Shabaash Mithu and Sherdil: The Pilibhit Saga didn’t do well at the box office but they did very well on OTT. My emphasis is to tell stories on my own terms, which appeal to me and I would have watched them as a member of the audience. It’s a theatrical release or a direct-to-digital release, I am fine with both. Even if it’s a short film, I am fine with it. I also don’t do remakes, something I am strict about since I started some 10 years ago. I have refused 10-12 remakes in last 2 years. Lot of them were big banner and big budget films and series -- series which are Indian adaptation of international formats. I want to do things which either have a literary text as a source or they are originals. I can be branded as someone who is picky, but luckily, I have two languages to opt for. I can do things in Bangla as well as in Hindi, though there are offers from other languages as well.
Are too many remakes a major reason behind why films are not working in theatres these days?
No, I don’t think so. Its just a creative call. For the audience, it doesn’t matter. You have a Dobaaraa which possibly doesn’t work but you also have a Drishyam which worked. Both are remakes. You can’t set a thumbnail. A film has to be good, populist, to be liked by the people.
I rather do something original in whatever scale I can. For me, remaking is someone else’s intellectual property which I might be just living off, and I don’t like that.
Taapsee Pannu has led several films on her shoulders in short period of time. The movie couldn’t get the expected buzz.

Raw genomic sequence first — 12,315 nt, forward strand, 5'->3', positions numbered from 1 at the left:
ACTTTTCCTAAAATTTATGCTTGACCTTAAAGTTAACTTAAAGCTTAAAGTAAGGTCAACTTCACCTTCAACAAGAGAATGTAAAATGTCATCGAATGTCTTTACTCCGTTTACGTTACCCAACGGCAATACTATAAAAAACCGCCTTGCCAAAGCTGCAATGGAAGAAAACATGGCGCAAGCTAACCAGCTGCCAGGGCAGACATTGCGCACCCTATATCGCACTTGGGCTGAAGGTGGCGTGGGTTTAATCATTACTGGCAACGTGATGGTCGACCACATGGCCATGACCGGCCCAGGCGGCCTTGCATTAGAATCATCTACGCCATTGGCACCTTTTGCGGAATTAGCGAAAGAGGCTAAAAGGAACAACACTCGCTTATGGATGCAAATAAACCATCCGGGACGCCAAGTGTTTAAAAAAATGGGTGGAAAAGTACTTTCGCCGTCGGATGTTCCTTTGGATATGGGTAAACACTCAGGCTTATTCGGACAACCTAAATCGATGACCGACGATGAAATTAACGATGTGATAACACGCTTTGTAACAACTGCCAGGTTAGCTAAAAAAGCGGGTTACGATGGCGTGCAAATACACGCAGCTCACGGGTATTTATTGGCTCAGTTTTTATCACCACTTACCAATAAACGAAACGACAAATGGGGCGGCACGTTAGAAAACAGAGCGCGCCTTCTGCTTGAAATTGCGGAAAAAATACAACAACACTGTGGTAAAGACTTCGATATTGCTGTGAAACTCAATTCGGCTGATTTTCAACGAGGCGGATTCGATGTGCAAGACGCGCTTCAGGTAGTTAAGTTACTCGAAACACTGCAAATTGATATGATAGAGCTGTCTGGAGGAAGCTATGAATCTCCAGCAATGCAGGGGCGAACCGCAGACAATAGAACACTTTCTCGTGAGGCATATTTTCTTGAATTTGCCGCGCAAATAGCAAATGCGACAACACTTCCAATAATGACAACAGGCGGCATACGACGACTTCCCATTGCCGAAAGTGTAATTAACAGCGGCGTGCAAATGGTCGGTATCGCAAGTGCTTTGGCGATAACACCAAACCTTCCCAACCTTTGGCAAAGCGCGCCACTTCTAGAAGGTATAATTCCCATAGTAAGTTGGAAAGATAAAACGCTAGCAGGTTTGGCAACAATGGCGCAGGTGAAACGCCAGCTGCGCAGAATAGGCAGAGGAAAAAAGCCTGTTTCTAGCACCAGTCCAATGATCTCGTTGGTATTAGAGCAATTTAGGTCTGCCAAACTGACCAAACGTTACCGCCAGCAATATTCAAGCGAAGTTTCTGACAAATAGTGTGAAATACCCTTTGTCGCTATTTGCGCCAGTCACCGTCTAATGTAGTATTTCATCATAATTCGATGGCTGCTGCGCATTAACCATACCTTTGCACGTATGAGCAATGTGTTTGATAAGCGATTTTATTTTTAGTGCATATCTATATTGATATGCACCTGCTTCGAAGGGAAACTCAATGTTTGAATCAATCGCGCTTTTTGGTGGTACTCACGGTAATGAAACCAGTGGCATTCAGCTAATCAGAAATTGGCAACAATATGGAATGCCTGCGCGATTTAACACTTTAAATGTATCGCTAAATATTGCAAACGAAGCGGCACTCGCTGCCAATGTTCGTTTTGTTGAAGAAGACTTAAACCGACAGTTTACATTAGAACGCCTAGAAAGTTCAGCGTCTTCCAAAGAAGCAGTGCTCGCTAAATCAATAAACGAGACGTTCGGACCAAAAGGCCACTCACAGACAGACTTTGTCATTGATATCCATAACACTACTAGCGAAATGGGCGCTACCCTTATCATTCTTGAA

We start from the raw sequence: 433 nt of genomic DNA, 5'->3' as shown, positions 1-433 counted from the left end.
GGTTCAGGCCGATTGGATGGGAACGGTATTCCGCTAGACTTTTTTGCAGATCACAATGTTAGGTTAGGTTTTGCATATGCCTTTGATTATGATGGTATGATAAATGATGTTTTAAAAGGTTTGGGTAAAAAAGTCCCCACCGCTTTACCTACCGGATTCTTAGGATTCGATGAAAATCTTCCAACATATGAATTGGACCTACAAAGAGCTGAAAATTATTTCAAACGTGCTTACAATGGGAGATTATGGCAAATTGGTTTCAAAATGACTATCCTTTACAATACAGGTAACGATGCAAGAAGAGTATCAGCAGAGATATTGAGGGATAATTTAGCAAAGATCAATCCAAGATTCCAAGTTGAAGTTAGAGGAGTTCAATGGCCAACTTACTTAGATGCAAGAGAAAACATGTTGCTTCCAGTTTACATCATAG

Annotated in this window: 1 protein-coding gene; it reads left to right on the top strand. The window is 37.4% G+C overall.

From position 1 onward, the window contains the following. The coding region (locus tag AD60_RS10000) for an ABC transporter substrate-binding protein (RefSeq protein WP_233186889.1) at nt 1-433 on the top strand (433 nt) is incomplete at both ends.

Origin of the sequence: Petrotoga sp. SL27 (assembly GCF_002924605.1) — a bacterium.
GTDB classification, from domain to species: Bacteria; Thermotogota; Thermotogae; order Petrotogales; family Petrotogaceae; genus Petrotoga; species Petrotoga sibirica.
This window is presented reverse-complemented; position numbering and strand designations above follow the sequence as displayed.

Not really, last year, so many films didn’t work commercially of which I have no explanation whatsoever. Forget Shabaash Mithu, why would a a film like 83 not work at the box office! I enjoyed 83 to the hilt. Talk of An Action Hero, Badhaai Do, excellent films. Women’s cricket is still in its formative stage in terms of following. I sincerely feel post covid, there is absolutely no method in the madness of what the audience likes and doesn’t like. I am happy Shabaash Mithu and Sherdill got a lot of love on the OTT. That was a silver lining for me.
You have worked extensively in Bengali film industry. Why do you think Bangla films do not become crore-making machines like those in Tamil and Telugu?
The crore-making films from South thrive on larger-than-life stories which requires a lot of infrastructure, it’s a very VFX-heavy genre. It requires a very, very rich, prosperous industry in terms of its economics. You have thousands of cinema halls in South. Cinema is like a religion. They are self-sufficient. This pan India thing is just a bonus. The South films are made not keeping in mind the Hindi audience or any other. They can make 100s of crores just in the South itself. That kind of financial health is something that is not there in Bengali cinema. It’s an impoverished industry. The budgets are just 5 or 10 percent of Hindi or South films. The kind of spectacle cinema that makes crores and crores is missing. Sairat in Marathi however made a lot of money despite being made on a shoestring budget. It’s a supply side bottleneck. We once had around 700 cinema halls, now it has come down to less than a 100. All that has really hurt the financial health of the industry.